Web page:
The accident claimed 16 lives, including that of oil worker Raymond Doyle, 57, from Cumbernauld.
The account was given on the first day of a fatal accident inquiry almost five years after the Super Puma plunged into the water off the Aberdeenshire coast.
Lidvar Olav Hildre, a ship's mechanic, was painting a railing on board the Normand Aurora, a platform supply boat sailing to Norway.
He heard a helicopter making a "normal buzzing noise" above the ship.
"Apart from the helicopter noise I didn't hear anything else, then suddenly there was silence," he said in a statement to police that was read out at the inquiry in Aberdeen.
"This made me look into the air, as this was unusual, and I saw on the starboard side of us an oblong shape falling like a torpedo towards the sea."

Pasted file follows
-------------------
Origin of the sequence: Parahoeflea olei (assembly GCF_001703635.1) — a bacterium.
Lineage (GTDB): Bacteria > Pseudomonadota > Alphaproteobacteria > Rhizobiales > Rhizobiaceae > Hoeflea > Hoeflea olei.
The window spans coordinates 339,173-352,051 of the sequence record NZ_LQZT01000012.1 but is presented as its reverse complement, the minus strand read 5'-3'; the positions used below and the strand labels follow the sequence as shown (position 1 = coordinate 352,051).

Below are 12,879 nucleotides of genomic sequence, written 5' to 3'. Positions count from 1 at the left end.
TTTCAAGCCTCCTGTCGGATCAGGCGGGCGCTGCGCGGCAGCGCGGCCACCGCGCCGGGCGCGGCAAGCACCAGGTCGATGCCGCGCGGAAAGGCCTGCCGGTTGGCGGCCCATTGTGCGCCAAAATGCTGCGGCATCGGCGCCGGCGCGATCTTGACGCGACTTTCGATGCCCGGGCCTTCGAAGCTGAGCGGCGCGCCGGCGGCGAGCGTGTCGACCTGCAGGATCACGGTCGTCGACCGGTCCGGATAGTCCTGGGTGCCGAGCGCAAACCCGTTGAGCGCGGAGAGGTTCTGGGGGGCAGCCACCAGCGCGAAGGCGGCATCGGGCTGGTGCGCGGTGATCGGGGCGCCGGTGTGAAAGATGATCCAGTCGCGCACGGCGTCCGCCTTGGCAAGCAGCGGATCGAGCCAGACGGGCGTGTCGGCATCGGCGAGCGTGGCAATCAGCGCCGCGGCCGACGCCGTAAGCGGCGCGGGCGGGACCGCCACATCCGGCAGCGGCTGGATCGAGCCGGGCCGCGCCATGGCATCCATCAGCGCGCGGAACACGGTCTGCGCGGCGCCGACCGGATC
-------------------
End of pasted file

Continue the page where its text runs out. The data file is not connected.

He said the weather was good with clear conditions and a calm sea.
"The object was obviously a helicopter but I couldn't believe what I was seeing. It fell silently towards the sea. I don't think there was any smoke or anything coming from the helicopter at that point.
"Just before the helicopter hit the sea, or just as the helicopter hit the sea, I cannot be sure which, I saw one flame come from the helicopter.
"I then saw, quite clearly, four large black rotor blades all attached together falling out of the sky towards the sea, separate from the helicopter."
As the only eyewitness account was read out, family members in the public gallery sat silently, some wiping tears from their eyes.
Fourteen oil workers and two crew were killed in the crash on April 1, 2009.
The inquiry is expected to last about six weeks.